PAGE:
The growth of international specialty coffee markets has increased the demand for high-quality coffee production at origin, offering opportunities for smallholders to engage in product upgrading and potentially increase the farm-gate price of their coffee. This paper examines smallholder farmer engagement in specialty coffee production across the islands of Sulawesi and Flores.
The islands of Sulawesi and Flores are among the key Arabica coffee producing regions of Indonesia. In this paper, Hartatri et al. explore the effect of livelihood strategies on decision making processes of smallholder coffee farmers in South Sulawesi and Flores and how they affect farmer engagement with the growing specialty coffee market. The author's assumption is that the way coffee production is inserted within social and agro-ecological systems will affect the willingness of farmers to engage in quality upgrading initiatives.
This paper examines opposing land use strategies in cacao agroforestry in Sulawesi by using data on species richness of nine plant and animal taxa, six related ecosystem functions, and socioeconomic drivers of agroforestry expansion. Data was collected around Toro village in the Kulawi valley in four forest and 12 agroforestry plots. Findings reveal that transformation from near-primary forest to agroforestry had little effect on overall species richness, but reduced plant biomass and carbon storage by around 75 per cent and species richness of forest-using species by around 60 per cent.
This paper studied the relationship between tree age, nutrient dynamics and cocoa yield to determine which resources may limit cocoa yield. The study involved surveys of 14 cocoa agroforests in Central Sulawesi, including soil characterisation and analysis, and pod sampling for yield estimates, bean weight and carbon/nutrient analysis. Soil carbon nutrient levels did not change over the timeframes of 8 and 15 years and there was no relationship between soil carbon/nutrient levels and bean weight or carbon/nutrient levels.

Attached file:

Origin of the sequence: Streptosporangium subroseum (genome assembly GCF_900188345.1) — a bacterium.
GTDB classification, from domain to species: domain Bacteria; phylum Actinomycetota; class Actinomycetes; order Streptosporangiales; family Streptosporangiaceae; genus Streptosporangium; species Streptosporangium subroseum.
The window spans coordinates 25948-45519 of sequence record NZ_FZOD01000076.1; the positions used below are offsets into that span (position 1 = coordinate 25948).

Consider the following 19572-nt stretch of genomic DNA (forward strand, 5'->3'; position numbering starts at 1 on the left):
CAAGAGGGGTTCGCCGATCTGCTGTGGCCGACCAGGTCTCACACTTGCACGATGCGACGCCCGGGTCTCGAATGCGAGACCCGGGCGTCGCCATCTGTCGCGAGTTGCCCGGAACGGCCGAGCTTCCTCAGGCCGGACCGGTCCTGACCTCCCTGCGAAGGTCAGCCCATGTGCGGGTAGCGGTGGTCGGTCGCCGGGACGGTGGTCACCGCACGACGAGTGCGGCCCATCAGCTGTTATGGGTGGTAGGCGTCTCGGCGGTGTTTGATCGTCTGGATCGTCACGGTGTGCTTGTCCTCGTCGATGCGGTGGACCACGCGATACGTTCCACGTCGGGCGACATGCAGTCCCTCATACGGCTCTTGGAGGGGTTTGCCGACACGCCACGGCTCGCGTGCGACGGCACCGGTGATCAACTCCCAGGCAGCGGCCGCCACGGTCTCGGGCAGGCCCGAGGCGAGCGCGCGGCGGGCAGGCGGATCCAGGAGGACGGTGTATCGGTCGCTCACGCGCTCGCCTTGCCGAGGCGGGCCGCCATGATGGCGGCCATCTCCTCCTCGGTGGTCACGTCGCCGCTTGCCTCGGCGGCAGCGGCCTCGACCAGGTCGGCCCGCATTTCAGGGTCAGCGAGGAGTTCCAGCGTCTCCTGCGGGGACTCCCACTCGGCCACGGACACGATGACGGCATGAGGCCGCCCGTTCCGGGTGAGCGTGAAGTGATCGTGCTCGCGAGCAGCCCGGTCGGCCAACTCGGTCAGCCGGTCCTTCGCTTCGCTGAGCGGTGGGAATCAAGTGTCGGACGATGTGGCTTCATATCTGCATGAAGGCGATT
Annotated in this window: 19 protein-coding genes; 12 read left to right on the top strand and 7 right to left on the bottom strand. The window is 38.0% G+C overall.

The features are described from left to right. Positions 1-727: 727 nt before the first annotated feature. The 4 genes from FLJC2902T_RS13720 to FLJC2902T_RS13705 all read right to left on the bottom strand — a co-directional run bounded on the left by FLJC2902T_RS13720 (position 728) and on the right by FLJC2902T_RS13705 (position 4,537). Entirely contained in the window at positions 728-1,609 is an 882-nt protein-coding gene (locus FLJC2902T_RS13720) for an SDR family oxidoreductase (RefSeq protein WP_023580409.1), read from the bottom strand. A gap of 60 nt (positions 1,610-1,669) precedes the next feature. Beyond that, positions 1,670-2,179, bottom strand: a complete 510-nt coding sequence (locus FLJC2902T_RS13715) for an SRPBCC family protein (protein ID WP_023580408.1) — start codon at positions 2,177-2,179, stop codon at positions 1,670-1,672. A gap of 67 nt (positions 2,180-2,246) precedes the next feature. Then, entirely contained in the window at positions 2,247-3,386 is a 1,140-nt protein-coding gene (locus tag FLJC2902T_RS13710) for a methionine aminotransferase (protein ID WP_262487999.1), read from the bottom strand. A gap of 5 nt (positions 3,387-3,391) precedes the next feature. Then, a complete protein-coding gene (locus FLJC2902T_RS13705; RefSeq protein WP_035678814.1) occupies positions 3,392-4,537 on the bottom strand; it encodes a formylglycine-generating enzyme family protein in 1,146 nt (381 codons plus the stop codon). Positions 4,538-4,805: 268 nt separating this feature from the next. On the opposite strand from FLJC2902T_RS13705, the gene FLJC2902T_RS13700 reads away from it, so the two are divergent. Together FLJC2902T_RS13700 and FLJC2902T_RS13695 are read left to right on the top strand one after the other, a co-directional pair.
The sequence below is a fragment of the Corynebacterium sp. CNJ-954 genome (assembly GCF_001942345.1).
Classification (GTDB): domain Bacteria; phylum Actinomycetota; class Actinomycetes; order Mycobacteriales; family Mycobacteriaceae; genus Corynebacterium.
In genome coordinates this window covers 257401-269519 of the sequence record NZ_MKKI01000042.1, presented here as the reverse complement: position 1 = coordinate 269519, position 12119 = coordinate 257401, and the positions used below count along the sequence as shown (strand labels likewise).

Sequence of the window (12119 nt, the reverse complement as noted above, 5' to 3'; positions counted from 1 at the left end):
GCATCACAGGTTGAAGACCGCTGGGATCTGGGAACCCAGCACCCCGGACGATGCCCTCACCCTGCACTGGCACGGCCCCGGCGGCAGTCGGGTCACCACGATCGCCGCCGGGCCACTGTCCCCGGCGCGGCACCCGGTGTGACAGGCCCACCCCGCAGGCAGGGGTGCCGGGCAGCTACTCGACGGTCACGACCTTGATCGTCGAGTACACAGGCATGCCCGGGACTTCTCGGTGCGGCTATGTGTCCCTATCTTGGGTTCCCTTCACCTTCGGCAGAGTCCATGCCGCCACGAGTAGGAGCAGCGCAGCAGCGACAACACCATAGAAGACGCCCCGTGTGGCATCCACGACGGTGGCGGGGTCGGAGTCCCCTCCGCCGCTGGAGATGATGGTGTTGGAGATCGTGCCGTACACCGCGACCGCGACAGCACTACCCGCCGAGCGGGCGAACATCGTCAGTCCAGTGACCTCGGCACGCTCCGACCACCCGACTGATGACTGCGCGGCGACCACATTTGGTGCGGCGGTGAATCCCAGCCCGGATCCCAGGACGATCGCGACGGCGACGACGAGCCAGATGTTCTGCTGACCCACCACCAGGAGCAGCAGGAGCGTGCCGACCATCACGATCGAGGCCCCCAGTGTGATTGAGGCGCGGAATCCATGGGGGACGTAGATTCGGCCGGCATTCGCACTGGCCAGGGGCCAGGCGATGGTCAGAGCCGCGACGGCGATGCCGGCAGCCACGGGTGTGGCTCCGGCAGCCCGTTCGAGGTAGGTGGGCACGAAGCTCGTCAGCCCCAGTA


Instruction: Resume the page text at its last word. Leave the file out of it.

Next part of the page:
This paper discusses the institutional settings along the cocoa supply chain in Sulawesi. It explains how the Indonesian cocoa sector has seen rapid expansion under free-market conditions, followed by declining profitability due to pest infestations compounded by market imperfections. The complex needs of farmers in the face of pests and disease, sustainability concerns and quality decline are not being satisfied by informal mechanisms that facilitated earlier expansion. The author claims that the government has, for the most part, been a passive actor throughout these developments.
The establishment of new and interactive models for knowledge transfer in the cocoa industry requires an understanding of current farmer engagement. This study focused on understanding the social context of farmer engagement in Sulawesi. Results are based on interviews with a range of stakeholders and cocoa industry associated organisations over a 12 day period. The information is a high level overview as was intended given the short time frame of the field work. The report summarises previous extension approaches and the outcomes of these programs (e.g.
The competitive advantage of Indonesian cocoa production has been threatened by poor and inconsistent quality. This report includes a desktop analysis to identify the key issues impacting on the cocoa value chain and details proposed interventions to benefit cocoa production, quality and smallholder income. Field visits were undertaken to identify the issues facing smallholders and potential collaborators for intervention.
This program focused on improving the quantity and quality of smallholder cocoa production in Sulawesi, West Papua, North Sumatra and Bali as well as strengthening global cocoa value chain partnerships. Monitoring and evaluation data was collected through the program as well as through independent research and evaluations. The program had six categories of activity: Farmer Field Schools (FFS), Farmer Organisation, Communications Initiative, Farming as a Business, Side-grafting and Bio-control.
Cashews are a major crop throughout eastern Indonesia, with an estimated 300,000 smallholders involved in the production. However, a significant proportion of these smallholders are at or below the poverty line. This report outlines—from a supply chain approach—potential strategies to improve the incomes of smallholder cashew farmers in eastern Indonesia as part of a supply chain. The proposed strategies cover the areas of processing, agronomy, variety research, pests and disease, nutrition and soil management, and intercropping.